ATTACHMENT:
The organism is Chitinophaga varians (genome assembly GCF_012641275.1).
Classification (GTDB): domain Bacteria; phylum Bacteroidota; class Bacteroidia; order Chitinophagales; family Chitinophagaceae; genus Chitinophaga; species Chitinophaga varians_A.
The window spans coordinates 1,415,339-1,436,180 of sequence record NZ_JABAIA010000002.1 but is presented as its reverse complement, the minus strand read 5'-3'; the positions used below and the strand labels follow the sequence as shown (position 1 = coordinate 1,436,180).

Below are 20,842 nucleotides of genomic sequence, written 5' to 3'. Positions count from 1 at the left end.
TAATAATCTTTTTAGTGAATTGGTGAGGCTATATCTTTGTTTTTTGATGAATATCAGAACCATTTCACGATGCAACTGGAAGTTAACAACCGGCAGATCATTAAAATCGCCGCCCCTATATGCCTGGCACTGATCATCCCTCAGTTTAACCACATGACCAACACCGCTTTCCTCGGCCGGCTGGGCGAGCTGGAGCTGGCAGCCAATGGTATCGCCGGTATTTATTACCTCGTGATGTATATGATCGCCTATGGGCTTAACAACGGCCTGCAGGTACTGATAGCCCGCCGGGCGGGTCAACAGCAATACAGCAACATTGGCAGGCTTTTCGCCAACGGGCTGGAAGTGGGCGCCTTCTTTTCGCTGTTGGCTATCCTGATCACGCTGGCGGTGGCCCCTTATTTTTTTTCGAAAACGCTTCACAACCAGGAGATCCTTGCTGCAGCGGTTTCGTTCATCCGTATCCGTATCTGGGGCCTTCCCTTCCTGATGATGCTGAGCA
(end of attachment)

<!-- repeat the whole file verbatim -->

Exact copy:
The organism is Chitinophaga varians (genome assembly GCF_012641275.1).
Classification (GTDB): domain Bacteria; phylum Bacteroidota; class Bacteroidia; order Chitinophagales; family Chitinophagaceae; genus Chitinophaga; species Chitinophaga varians_A.
The window spans coordinates 1,415,339-1,436,180 of sequence record NZ_JABAIA010000002.1 but is presented as its reverse complement, the minus strand read 5'-3'; the positions used below and the strand labels follow the sequence as shown (position 1 = coordinate 1,436,180).

Below are 20,842 nucleotides of genomic sequence, written 5' to 3'. Positions count from 1 at the left end.
TAATAATCTTTTTAGTGAATTGGTGAGGCTATATCTTTGTTTTTTGATGAATATCAGAACCATTTCACGATGCAACTGGAAGTTAACAACCGGCAGATCATTAAAATCGCCGCCCCTATATGCCTGGCACTGATCATCCCTCAGTTTAACCACATGACCAACACCGCTTTCCTCGGCCGGCTGGGCGAGCTGGAGCTGGCAGCCAATGGTATCGCCGGTATTTATTACCTCGTGATGTATATGATCGCCTATGGGCTTAACAACGGCCTGCAGGTACTGATAGCCCGCCGGGCGGGTCAACAGCAATACAGCAACATTGGCAGGCTTTTCGCCAACGGGCTGGAAGTGGGCGCCTTCTTTTCGCTGTTGGCTATCCTGATCACGCTGGCGGTGGCCCCTTATTTTTTTTCGAAAACGCTTCACAACCAGGAGATCCTTGCTGCAGCGGTTTCGTTCATCCGTATCCGTATCTGGGGCCTTCCCTTCCTGATGATGCTGAGCA